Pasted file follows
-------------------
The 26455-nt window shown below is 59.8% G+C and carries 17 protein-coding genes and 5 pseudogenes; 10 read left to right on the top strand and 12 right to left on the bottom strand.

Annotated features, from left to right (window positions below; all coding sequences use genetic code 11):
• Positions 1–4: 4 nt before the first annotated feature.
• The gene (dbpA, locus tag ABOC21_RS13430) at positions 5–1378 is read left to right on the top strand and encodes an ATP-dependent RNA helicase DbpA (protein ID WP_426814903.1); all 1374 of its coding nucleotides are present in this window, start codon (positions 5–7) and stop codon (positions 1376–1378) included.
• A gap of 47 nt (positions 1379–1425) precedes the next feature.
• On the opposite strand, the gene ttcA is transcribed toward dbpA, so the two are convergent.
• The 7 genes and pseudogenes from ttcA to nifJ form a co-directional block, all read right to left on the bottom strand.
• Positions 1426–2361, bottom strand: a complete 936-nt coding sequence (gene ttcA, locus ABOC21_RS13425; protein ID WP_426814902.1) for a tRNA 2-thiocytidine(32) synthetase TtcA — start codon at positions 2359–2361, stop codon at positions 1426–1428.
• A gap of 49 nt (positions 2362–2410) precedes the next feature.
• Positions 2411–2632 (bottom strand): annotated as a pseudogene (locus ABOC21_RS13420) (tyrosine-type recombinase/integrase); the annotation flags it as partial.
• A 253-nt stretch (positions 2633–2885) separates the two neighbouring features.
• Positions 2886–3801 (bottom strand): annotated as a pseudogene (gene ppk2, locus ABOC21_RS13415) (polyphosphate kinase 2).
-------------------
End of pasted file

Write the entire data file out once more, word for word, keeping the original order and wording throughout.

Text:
The 26455-nt window shown below is 59.8% G+C and carries 17 protein-coding genes and 5 pseudogenes; 10 read left to right on the top strand and 12 right to left on the bottom strand.

Annotated features, from left to right (window positions below; all coding sequences use genetic code 11):
• Positions 1–4: 4 nt before the first annotated feature.
• The gene (dbpA, locus tag ABOC21_RS13430) at positions 5–1378 is read left to right on the top strand and encodes an ATP-dependent RNA helicase DbpA (protein ID WP_426814903.1); all 1374 of its coding nucleotides are present in this window, start codon (positions 5–7) and stop codon (positions 1376–1378) included.
• A gap of 47 nt (positions 1379–1425) precedes the next feature.
• On the opposite strand, the gene ttcA is transcribed toward dbpA, so the two are convergent.
• The 7 genes and pseudogenes from ttcA to nifJ form a co-directional block, all read right to left on the bottom strand.
• Positions 1426–2361, bottom strand: a complete 936-nt coding sequence (gene ttcA, locus ABOC21_RS13425; protein ID WP_426814902.1) for a tRNA 2-thiocytidine(32) synthetase TtcA — start codon at positions 2359–2361, stop codon at positions 1426–1428.
• A gap of 49 nt (positions 2362–2410) precedes the next feature.
• Positions 2411–2632 (bottom strand): annotated as a pseudogene (locus ABOC21_RS13420) (tyrosine-type recombinase/integrase); the annotation flags it as partial.
• A 253-nt stretch (positions 2633–2885) separates the two neighbouring features.
• Positions 2886–3801 (bottom strand): annotated as a pseudogene (gene ppk2, locus ABOC21_RS13415) (polyphosphate kinase 2).